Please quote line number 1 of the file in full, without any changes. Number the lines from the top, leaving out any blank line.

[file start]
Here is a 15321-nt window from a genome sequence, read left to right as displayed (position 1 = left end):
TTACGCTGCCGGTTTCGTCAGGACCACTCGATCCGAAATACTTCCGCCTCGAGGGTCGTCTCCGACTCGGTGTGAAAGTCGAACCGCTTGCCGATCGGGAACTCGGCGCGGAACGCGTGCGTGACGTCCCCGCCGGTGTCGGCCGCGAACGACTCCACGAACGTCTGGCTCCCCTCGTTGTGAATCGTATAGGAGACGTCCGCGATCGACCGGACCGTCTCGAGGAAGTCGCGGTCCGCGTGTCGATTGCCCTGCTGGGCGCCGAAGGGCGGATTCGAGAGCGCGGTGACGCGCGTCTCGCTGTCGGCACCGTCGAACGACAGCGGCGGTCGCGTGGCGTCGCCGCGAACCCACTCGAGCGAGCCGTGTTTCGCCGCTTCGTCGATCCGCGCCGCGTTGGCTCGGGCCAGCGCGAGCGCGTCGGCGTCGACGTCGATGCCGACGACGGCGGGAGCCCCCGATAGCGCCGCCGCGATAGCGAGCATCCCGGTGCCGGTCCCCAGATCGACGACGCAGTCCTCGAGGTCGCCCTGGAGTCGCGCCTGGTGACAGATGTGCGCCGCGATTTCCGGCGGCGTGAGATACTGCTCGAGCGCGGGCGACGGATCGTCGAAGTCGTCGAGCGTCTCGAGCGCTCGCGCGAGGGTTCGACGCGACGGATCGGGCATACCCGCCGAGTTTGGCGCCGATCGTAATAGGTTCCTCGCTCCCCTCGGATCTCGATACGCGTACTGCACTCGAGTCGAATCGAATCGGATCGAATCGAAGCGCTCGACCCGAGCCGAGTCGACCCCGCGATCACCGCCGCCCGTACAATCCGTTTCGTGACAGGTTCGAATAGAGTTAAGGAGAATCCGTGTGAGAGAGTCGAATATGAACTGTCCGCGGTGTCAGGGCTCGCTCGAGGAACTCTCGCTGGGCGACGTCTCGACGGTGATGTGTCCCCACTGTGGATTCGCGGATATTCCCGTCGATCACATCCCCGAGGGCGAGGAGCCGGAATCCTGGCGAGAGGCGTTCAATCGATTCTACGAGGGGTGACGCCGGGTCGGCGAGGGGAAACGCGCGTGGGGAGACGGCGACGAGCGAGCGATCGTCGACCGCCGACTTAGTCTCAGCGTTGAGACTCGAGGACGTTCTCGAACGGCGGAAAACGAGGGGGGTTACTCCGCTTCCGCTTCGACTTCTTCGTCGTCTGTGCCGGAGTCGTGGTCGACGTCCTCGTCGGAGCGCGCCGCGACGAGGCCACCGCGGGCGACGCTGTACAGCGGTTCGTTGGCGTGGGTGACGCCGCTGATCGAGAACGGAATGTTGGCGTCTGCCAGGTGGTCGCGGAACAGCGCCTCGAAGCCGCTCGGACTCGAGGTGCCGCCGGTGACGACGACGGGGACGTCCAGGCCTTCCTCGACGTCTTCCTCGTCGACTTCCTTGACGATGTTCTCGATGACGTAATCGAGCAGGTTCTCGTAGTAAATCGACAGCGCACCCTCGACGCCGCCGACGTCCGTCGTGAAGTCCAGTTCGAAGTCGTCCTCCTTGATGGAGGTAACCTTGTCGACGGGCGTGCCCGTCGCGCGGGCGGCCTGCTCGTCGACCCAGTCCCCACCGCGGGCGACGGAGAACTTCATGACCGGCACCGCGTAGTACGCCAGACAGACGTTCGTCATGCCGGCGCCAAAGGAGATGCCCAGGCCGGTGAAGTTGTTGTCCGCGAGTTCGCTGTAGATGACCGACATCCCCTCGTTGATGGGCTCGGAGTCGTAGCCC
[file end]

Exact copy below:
Here is a 15321-nt window from a genome sequence, read left to right as displayed (position 1 = left end):